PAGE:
Zoneminder object detection

It’s hard to eliminate false positives in motion detecting security cameras without also missing genuine events. Some expensive security cameras offer a solution – object detection.

Object detection can be CPU intensive, and it’s not something you’d want to do continuously on multiple streams. What if it was possible to use Zoneminder’s standard motion detection as the first pass and only perform object detection to further filter and eliminate false positives?

It turns out that object detection can be added to Zoneminder without too much difficulty using zmEventNotification. As a bonus, you also get truly responsive alerts that are fired when events happen, overcoming another limitation of Zoneminder.

The setup and configuration of zmeventnotification is well documented, so I won’t repeat it all here. I had to do a few things differently because I chose to install in non-standard locations and I’m using CentOS rather than Ubuntu.

In my setup, I’m using /opt/local as a base to keep anything that isn’t installed from the standard repositories. I ended up with the following files installed:

/opt/local/bin/detect.py
/opt/local/bin/detect_wrapper.py
/opt/local/bin/zmeventnotification.py

/opt/local/etc/zmeventnotification.ini
/opt/local/etc/objectconfig.ini

And two directories to store the object configuration:

/opt/local/lib/known_faces
/opt/local/lib/models

All files have to be readable by the web server – on CentOS, that’s the apache user.

Finally, there’s a directory for the temporary images that should be writable by the web server. I have a separate mount point for Zoneminder, so I used that to give me the following directory structure:

/cctv
 /cctv/zoneminder
     /cctv/zoneminder/events

/cctv/zmeventnotification
   /cctv/zmeventnotification/images

All of these directories are owned by the apache user.

Zoneminder has an option to automatically run zmeventnoification:

It expects to find zmeventnotification.pl in the ZM_PATH_BIN directory, which defaults to /usr/bin.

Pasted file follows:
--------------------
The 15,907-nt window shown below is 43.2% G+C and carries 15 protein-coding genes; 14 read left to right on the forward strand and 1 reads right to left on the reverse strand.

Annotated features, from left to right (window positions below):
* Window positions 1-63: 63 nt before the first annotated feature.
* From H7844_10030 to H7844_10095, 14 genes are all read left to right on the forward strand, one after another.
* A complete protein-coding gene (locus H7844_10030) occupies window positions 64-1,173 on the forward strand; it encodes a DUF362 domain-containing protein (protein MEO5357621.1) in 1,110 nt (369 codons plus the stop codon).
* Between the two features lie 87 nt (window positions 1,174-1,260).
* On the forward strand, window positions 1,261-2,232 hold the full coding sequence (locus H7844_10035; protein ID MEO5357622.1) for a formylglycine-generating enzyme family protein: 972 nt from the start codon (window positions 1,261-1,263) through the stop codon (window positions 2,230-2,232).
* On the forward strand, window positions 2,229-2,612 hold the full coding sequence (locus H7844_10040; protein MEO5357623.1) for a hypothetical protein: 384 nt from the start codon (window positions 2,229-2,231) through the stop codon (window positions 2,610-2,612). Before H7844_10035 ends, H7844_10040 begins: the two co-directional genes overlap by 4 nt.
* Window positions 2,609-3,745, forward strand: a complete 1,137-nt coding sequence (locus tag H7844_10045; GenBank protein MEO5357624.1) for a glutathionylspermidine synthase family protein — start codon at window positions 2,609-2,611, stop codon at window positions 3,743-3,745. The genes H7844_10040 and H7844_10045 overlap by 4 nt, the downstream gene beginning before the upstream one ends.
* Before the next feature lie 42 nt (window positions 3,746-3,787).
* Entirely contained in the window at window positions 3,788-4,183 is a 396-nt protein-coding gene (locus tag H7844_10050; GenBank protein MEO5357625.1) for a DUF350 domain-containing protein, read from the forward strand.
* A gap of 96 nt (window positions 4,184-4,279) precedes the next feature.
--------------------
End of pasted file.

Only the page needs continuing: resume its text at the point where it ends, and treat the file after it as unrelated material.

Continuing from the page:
If you want to install zmeventnotification somewhere other than the Zoneminder installation, as I did, you’ll need to create a symbolic link:

lrwxrwxrwx 1 root root 37 Jul 21 09:38 /bin/zmeventnotification.pl -> /opt/local/bin/zmeventnotification.pl

The Perl dependencies are mostly in the CentOS repositories:

perl-Crypt-MySQL
perl-Config-IniFiles.noarch
perl-Crypt-Eksblowfish.x86_64
perl-Net-MQTT-Simple
perl-LWP-Protocol-https.noarch
perl-JSON.noarch

The only package I had to install manually via CPAN was Net::WebSocket::Server

I then had to change zmeventnotification.pl to point to my configuration file:

# configuration constants
use constant {
    DEFAULT_CONFIG_FILE => "/opt/local/etc/zmeventnotification.ini",

When running zmeventnotification manually it is possible to provide the location of the config file via a command line option, but there isn’t a way to do that when automatically starting the daemon via Zoneminder – at least, not without editing the core zmdc.pl file that comes with Zoneminder.

The next step was to install the object detection dependencies, and to make life awkward for myself I chose to put them into a virtual environment to keep my base OS installation as clean as possible. I keep my various virtual environments under /opt/local/venv, and created a new one for zmeventnotification:

python3 -m venv /opt/local/venv/zmeventnotification

I then activated the virtual environment and installed the dependencies.

To use the virtual environment when running detect.py there are two options. You can change the path at the top of the script itself:

#!/opt/local/venv/zmeventnotification/bin/python

Doing that means that you’ll have to change that line any time you download an update to the script. The second option is to call the virtual environment Python binary directly, with the script as a parameter.

I opted for the second approach and changed the detect_wrapper.sh script accordingly. I added an additional parameter for the python binary and used that to build the detection script.

Instead of:

CONFIG_FILE="/etc/zm/objectconfig.ini"
EVENT_PATH="$5"

DETECTION_SCRIPT=(/usr/bin/detect.py --monitorid $2 --eventid $1 --config "${CONFIG_FILE}" --eventpath "${EVENT_PATH}") 

I have:

CONFIG_FILE="/opt/local/etc/objectconfig.ini"
EVENT_PATH="$5"

PYTHON_BIN="/opt/local/venv/zmeventnotification/bin/python"
PYTHON_SCRIPT="/opt/local/bin/detect.py"

DETECTION_SCRIPT=($PYTHON_BIN $PYTHON_SCRIPT --monitorid $2 --eventid $1 --config "${CONFIG_FILE}" --eventpath "${EVENT_PATH}
")

While that does mean that I’d have to recreate the change if a new version changed detect_wrapper.sh, I figured that it’s less likely to change than detect.py itself.

Testing from the command line with a likely looking event shows that it all works:

[root@linux2 ~]# sudo -u apache /opt/local/bin/detect_wrapper.sh 22744 1
[a] detected:person:99%

Setting it up to run automatically from Zoneminder was as simple as enabling OPT_USE_EVENTNOTIFICATION in the Zoneminder settings and I can now distinguish between genuine events and false alarms in the front end:

This combination of Zoneminder’s own motion detection and object recognition completely eliminates false positives without generating excessive load on the server.

In the next post, I’ll talk about why I’m not using the default notifications and instead choosing to pass the events through to Home Assistant for further processing.

in Home Automation

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